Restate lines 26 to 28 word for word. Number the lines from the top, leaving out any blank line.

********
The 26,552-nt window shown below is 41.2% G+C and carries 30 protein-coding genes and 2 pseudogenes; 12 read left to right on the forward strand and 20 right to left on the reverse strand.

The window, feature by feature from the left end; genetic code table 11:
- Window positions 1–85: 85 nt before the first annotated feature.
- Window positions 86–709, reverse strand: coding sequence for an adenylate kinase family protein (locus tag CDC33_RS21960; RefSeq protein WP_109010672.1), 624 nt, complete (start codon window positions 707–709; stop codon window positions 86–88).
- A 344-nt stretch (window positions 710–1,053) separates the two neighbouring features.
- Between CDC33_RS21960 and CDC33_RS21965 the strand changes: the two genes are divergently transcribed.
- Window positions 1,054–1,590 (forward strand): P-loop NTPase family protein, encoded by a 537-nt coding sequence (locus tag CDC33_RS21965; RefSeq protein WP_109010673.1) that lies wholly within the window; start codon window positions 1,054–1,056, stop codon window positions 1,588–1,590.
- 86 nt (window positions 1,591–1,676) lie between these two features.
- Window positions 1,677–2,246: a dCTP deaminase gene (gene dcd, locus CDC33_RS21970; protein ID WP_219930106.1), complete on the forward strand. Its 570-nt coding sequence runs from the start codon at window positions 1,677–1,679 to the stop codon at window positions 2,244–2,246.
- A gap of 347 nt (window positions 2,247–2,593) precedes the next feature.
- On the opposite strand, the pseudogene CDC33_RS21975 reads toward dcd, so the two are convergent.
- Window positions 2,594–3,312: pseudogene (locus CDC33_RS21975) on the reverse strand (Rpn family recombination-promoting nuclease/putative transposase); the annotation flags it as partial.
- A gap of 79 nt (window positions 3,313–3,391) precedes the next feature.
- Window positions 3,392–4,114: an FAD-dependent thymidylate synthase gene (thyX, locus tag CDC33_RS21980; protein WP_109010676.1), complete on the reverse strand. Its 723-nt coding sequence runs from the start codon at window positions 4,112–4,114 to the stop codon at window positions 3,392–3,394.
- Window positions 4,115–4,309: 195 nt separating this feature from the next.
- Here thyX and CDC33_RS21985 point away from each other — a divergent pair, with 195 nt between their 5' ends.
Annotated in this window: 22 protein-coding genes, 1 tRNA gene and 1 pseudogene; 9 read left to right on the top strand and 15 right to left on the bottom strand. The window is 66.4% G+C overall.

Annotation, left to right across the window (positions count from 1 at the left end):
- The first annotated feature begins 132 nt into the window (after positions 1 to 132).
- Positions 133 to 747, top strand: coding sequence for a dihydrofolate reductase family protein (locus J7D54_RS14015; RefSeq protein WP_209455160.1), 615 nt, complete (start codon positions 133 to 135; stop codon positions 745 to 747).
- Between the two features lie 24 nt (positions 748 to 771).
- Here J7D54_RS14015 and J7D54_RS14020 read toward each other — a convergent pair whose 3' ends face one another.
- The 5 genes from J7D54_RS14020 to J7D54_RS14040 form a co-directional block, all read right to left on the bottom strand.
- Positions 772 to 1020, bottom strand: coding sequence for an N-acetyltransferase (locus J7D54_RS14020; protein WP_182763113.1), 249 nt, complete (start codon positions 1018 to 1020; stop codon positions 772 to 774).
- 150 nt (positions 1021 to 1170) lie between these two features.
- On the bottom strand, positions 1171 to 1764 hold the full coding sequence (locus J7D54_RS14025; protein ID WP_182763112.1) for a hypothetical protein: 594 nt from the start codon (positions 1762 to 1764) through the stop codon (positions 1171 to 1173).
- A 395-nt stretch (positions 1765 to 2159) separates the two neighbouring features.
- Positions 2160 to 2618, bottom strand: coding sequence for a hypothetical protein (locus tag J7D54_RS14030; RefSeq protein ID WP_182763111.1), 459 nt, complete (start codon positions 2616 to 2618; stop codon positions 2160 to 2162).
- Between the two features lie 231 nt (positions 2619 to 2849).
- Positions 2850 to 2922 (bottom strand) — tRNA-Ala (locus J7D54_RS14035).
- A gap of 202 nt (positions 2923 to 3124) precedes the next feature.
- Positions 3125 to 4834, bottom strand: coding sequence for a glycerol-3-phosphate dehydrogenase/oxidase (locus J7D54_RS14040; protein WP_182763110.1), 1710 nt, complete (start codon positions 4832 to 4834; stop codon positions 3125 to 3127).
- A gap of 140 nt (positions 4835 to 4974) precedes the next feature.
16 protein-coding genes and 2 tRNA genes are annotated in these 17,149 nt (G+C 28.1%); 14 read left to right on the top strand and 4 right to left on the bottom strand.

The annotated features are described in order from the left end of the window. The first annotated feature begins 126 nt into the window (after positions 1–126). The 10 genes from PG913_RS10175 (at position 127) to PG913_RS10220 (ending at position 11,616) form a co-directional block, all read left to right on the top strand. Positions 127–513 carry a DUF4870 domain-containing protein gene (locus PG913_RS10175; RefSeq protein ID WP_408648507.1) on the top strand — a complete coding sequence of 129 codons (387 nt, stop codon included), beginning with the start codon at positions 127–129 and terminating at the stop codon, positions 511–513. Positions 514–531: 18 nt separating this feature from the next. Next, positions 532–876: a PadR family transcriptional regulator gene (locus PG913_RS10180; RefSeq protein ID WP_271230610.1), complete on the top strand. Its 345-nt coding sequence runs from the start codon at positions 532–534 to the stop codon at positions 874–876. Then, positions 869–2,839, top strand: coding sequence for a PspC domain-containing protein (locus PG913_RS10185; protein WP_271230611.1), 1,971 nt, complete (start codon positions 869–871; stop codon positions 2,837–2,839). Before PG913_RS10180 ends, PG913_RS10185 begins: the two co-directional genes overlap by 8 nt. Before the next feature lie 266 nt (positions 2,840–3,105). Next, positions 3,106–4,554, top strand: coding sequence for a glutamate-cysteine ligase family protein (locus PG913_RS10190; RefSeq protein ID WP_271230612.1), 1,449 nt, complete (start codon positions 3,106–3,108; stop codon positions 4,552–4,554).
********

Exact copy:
- On the bottom strand, positions 1171 to 1764 hold the full coding sequence (locus J7D54_RS14025; protein ID WP_182763112.1) for a hypothetical protein: 594 nt from the start codon (positions 1762 to 1764) through the stop codon (positions 1171 to 1173).
- A 395-nt stretch (positions 1765 to 2159) separates the two neighbouring features.
- Positions 2160 to 2618, bottom strand: coding sequence for a hypothetical protein (locus tag J7D54_RS14030; RefSeq protein ID WP_182763111.1), 459 nt, complete (start codon positions 2616 to 2618; stop codon positions 2160 to 2162).